NeurIPS 2020

Online Planning with Lookahead Policies

Review 1

Summary and Contributions: The paper analyzes the computational complexity and error sensitivity of RTDP with h-step-lookahead policy. RTDP is an asynchronous value iteration algorithm for planning in MDPs, and the paper shows that its sample complexity improves if h-step-lookahead policy is used, for h > 1. The paper also analyzes h-RTDP's performance in the presence of model errors, update errors, and state abstraction.

Strengths: The paper studies an interesting problem and puts an intuitive result about the connection between sample complexity of h-step RTDP and of its vanilla 1-step version on a firm theoretical footing. It also presents other interesting, less intuitive results on h-RTDP with approximate state abstraction.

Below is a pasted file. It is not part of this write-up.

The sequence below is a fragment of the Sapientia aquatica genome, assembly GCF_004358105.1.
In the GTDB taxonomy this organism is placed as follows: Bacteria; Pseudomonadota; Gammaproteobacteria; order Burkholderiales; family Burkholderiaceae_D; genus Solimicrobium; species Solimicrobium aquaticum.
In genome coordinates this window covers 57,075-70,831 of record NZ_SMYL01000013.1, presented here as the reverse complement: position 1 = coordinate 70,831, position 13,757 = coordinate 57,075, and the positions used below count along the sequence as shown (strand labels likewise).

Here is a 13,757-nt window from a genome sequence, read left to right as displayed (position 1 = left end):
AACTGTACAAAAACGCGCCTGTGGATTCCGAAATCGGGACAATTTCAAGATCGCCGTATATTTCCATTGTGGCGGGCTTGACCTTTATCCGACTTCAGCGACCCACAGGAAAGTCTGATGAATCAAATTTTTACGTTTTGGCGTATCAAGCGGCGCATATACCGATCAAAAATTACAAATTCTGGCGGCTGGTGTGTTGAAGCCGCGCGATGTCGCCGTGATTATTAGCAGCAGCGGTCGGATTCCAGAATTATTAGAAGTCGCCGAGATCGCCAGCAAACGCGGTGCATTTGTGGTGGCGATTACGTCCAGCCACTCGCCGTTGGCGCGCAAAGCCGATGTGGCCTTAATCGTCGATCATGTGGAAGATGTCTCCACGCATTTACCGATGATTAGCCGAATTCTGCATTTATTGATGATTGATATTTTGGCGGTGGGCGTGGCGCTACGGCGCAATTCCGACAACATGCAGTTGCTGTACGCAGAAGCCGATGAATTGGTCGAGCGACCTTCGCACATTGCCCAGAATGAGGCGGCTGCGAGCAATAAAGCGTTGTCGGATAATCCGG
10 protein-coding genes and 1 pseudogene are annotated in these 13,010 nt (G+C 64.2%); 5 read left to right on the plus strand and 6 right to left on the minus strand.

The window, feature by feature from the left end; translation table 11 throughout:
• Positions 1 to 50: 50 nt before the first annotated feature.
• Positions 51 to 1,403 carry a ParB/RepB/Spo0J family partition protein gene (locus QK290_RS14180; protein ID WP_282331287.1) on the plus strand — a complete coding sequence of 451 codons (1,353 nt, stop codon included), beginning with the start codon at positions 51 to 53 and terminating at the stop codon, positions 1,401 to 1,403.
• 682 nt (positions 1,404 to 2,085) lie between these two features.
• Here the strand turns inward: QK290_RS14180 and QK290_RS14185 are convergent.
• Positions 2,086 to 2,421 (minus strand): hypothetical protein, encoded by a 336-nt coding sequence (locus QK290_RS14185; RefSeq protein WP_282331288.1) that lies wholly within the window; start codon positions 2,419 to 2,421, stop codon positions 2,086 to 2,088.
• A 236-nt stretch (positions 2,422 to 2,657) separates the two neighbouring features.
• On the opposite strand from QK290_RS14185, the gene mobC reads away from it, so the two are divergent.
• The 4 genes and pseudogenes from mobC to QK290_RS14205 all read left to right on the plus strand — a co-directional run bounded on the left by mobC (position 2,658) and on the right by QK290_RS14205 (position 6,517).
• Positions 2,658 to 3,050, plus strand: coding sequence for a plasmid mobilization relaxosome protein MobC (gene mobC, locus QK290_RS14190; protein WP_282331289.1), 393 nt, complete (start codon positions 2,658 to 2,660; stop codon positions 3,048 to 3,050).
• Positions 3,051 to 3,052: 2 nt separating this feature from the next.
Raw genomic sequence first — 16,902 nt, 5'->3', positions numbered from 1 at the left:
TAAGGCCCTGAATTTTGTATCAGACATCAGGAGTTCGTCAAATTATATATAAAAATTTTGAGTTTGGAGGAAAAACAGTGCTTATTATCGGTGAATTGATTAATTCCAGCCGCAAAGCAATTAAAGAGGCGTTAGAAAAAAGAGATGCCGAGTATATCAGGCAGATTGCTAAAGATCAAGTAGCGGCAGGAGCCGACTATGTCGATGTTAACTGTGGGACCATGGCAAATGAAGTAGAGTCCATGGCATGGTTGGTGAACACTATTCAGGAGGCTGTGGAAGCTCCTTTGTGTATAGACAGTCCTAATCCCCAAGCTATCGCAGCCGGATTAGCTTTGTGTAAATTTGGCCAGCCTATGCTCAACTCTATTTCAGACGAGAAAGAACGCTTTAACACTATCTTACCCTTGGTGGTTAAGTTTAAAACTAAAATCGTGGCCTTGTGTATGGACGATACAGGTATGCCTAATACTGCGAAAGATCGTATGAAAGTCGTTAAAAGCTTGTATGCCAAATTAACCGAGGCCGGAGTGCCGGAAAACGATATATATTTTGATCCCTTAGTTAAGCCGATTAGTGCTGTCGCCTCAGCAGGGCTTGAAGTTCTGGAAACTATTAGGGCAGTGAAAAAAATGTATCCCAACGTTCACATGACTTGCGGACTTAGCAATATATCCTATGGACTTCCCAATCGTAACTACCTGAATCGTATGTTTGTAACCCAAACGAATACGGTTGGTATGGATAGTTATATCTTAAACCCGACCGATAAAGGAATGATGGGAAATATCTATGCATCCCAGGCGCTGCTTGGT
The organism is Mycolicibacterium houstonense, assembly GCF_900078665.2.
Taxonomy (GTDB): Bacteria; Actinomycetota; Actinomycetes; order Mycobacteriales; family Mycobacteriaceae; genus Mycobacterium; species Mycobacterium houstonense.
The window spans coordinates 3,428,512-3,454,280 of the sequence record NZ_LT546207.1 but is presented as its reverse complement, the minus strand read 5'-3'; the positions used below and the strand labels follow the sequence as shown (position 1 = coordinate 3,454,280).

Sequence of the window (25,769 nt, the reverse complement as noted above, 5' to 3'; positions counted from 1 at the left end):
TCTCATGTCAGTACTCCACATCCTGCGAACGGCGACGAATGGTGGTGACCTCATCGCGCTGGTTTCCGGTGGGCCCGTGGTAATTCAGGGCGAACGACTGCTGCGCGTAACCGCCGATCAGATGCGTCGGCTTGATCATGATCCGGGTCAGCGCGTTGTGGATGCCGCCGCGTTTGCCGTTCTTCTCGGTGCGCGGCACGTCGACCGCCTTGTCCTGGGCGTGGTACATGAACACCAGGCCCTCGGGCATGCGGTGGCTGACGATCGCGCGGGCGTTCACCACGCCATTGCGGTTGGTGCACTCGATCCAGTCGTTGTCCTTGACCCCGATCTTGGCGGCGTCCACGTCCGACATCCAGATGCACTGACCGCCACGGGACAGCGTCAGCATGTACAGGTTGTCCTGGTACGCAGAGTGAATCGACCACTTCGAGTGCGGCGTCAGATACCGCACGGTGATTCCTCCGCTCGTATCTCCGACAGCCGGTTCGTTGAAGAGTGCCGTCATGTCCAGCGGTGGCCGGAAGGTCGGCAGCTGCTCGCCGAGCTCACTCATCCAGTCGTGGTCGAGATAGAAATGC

Weaknesses: In my opinion, the paper has just one weakness, but a critical one. Qualitative result that using h-lookahead backups decreases sample complexity of RTDP is very much expected, because it essentially decreases the horizon of the problem by the factor of $h$. Note that in the limiting case of h=H, we would expect to need 1 sample to solve the problem. However, in this limiting case as well as less extreme ones, we aren't getting a free lunch: part of the computational cost that h-RTDP saves in sample complexity gets folded into computing the h-lookahead policies, i.e. running FB-DP. Thus, whether the paper's theory has bearing on reality is determined by the cost of computing h-lookahead policies, and this is where the paper is quite ambiguous. All it says on this (Section 3) is that if the number of states reachable by h-lookahead policies from a given state tends to be "small", the presented theory makes sense. There are two potential ways to address this: (1) provide a theoretical analysis characterizing the connection between _total_ computational complexity and h more precisely or (2) conduct an empirical evaluation. Unfortunately, the paper does neither. But for what values of h h-RTDP is worth it compared to RTDP and MCTS, and how sensitive h-RTDP is to the choice of h are questions without answering which the significance of the rest of the paper's theory is highly unclear.